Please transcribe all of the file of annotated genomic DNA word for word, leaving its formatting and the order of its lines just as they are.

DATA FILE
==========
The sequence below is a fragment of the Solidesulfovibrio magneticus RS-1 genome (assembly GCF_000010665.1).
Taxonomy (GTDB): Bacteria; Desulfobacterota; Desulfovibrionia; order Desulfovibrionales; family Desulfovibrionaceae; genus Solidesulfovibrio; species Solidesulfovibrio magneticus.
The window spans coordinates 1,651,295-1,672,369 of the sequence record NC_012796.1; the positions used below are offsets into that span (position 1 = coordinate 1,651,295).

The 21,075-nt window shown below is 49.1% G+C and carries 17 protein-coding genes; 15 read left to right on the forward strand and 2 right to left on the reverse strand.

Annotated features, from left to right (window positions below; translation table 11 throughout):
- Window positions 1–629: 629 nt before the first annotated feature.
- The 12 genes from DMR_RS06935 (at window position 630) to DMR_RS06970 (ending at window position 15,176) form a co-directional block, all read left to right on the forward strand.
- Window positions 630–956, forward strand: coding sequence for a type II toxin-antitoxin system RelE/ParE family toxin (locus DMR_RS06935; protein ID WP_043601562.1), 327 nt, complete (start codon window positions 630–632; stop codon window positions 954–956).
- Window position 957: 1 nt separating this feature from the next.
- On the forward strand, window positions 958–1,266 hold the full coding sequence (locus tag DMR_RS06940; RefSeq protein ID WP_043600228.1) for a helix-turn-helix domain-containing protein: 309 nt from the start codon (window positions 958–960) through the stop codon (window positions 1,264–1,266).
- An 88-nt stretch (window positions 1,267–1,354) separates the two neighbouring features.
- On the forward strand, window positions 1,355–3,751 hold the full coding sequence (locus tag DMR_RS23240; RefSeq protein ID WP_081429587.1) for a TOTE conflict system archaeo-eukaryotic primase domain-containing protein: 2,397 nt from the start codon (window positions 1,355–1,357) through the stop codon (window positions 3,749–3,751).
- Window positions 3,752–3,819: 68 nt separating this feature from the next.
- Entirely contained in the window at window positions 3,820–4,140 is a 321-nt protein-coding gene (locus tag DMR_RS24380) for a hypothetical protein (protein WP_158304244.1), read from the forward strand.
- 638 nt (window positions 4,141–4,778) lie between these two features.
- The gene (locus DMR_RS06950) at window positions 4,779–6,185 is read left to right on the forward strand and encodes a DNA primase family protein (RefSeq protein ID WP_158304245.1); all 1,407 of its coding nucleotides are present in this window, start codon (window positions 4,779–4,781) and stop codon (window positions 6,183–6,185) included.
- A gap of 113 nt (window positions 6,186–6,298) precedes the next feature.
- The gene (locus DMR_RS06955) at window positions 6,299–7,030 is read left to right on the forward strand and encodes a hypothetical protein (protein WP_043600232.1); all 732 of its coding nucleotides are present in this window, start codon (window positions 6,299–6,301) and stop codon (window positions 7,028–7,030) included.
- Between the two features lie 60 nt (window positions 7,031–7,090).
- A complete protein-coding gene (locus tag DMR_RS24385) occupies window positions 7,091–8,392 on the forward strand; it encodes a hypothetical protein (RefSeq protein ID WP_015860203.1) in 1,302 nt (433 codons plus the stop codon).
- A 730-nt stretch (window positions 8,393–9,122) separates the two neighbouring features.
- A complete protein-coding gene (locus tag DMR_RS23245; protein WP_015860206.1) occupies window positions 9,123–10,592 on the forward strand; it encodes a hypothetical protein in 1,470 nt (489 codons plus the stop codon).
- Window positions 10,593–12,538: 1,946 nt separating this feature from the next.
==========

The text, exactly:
The sequence below is a fragment of the Solidesulfovibrio magneticus RS-1 genome (assembly GCF_000010665.1).
Taxonomy (GTDB): Bacteria; Desulfobacterota; Desulfovibrionia; order Desulfovibrionales; family Desulfovibrionaceae; genus Solidesulfovibrio; species Solidesulfovibrio magneticus.
The window spans coordinates 1,651,295-1,672,369 of the sequence record NC_012796.1; the positions used below are offsets into that span (position 1 = coordinate 1,651,295).

The 21,075-nt window shown below is 49.1% G+C and carries 17 protein-coding genes; 15 read left to right on the forward strand and 2 right to left on the reverse strand.

Annotated features, from left to right (window positions below; translation table 11 throughout):
- Window positions 1–629: 629 nt before the first annotated feature.
- The 12 genes from DMR_RS06935 (at window position 630) to DMR_RS06970 (ending at window position 15,176) form a co-directional block, all read left to right on the forward strand.
- Window positions 630–956, forward strand: coding sequence for a type II toxin-antitoxin system RelE/ParE family toxin (locus DMR_RS06935; protein ID WP_043601562.1), 327 nt, complete (start codon window positions 630–632; stop codon window positions 954–956).
- Window position 957: 1 nt separating this feature from the next.
- On the forward strand, window positions 958–1,266 hold the full coding sequence (locus tag DMR_RS06940; RefSeq protein ID WP_043600228.1) for a helix-turn-helix domain-containing protein: 309 nt from the start codon (window positions 958–960) through the stop codon (window positions 1,264–1,266).
- An 88-nt stretch (window positions 1,267–1,354) separates the two neighbouring features.
- On the forward strand, window positions 1,355–3,751 hold the full coding sequence (locus tag DMR_RS23240; RefSeq protein ID WP_081429587.1) for a TOTE conflict system archaeo-eukaryotic primase domain-containing protein: 2,397 nt from the start codon (window positions 1,355–1,357) through the stop codon (window positions 3,749–3,751).
- Window positions 3,752–3,819: 68 nt separating this feature from the next.
- Entirely contained in the window at window positions 3,820–4,140 is a 321-nt protein-coding gene (locus tag DMR_RS24380) for a hypothetical protein (protein WP_158304244.1), read from the forward strand.
- 638 nt (window positions 4,141–4,778) lie between these two features.
- The gene (locus DMR_RS06950) at window positions 4,779–6,185 is read left to right on the forward strand and encodes a DNA primase family protein (RefSeq protein ID WP_158304245.1); all 1,407 of its coding nucleotides are present in this window, start codon (window positions 4,779–4,781) and stop codon (window positions 6,183–6,185) included.
- A gap of 113 nt (window positions 6,186–6,298) precedes the next feature.
- The gene (locus DMR_RS06955) at window positions 6,299–7,030 is read left to right on the forward strand and encodes a hypothetical protein (protein WP_043600232.1); all 732 of its coding nucleotides are present in this window, start codon (window positions 6,299–6,301) and stop codon (window positions 7,028–7,030) included.
- Between the two features lie 60 nt (window positions 7,031–7,090).
- A complete protein-coding gene (locus tag DMR_RS24385) occupies window positions 7,091–8,392 on the forward strand; it encodes a hypothetical protein (RefSeq protein ID WP_015860203.1) in 1,302 nt (433 codons plus the stop codon).
- A 730-nt stretch (window positions 8,393–9,122) separates the two neighbouring features.
- A complete protein-coding gene (locus tag DMR_RS23245; protein WP_015860206.1) occupies window positions 9,123–10,592 on the forward strand; it encodes a hypothetical protein in 1,470 nt (489 codons plus the stop codon).
- Window positions 10,593–12,538: 1,946 nt separating this feature from the next.